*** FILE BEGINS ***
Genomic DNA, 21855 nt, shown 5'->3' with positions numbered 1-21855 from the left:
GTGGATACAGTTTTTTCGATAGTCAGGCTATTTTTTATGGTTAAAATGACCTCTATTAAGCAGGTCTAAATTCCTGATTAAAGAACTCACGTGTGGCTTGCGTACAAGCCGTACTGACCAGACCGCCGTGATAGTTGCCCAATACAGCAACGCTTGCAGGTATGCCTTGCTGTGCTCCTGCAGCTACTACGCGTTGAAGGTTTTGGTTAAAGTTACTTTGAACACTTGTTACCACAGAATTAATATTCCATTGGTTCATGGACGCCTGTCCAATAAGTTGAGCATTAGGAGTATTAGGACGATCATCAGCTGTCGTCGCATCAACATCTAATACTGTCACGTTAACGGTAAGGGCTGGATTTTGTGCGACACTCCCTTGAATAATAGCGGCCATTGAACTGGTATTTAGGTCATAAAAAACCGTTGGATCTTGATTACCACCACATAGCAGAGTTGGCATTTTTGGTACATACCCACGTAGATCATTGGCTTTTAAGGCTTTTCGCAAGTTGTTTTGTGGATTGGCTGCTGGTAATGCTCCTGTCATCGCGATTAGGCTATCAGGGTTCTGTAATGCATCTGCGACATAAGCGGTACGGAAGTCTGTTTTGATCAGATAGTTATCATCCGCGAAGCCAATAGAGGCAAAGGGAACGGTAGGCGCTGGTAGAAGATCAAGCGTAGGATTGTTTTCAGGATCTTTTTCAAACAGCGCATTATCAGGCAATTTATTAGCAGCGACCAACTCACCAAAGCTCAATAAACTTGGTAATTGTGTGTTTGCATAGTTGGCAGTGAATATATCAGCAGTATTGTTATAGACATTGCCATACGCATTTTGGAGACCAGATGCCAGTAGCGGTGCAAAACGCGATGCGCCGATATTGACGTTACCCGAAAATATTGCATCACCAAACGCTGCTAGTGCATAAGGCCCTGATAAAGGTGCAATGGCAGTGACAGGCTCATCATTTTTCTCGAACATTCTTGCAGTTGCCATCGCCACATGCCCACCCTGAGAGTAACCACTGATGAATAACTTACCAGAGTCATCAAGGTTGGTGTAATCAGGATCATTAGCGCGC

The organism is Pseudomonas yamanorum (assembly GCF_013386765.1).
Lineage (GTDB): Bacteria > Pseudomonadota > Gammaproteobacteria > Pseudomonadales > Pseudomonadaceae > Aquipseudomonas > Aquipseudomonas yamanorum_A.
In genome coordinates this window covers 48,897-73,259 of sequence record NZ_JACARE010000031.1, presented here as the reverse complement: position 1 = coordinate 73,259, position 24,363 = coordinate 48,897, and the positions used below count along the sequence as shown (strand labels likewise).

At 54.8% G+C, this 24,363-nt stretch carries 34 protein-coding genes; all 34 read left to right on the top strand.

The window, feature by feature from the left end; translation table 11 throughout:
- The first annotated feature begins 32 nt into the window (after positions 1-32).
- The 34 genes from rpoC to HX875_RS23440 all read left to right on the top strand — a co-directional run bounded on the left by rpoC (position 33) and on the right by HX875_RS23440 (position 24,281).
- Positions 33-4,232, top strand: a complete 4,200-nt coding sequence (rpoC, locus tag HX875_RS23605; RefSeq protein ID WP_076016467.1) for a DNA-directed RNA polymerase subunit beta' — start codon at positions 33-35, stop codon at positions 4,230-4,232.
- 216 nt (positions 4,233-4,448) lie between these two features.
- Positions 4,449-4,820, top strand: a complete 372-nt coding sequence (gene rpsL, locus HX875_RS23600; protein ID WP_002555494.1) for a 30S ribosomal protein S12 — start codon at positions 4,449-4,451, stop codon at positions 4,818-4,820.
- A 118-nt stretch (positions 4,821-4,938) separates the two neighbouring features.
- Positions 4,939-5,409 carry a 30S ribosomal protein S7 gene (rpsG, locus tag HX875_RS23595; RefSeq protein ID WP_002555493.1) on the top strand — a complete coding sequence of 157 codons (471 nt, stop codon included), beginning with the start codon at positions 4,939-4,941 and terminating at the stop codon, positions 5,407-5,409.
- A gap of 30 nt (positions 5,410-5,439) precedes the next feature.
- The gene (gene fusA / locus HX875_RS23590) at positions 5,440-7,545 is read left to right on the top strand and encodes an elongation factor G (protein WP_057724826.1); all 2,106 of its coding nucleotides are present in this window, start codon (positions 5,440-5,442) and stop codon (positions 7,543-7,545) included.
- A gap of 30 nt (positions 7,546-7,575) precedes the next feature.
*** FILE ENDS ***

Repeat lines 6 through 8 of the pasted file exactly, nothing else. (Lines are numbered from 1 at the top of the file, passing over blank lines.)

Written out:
At 54.8% G+C, this 24,363-nt stretch carries 34 protein-coding genes; all 34 read left to right on the top strand.

The window, feature by feature from the left end; translation table 11 throughout:
- The first annotated feature begins 32 nt into the window (after positions 1-32).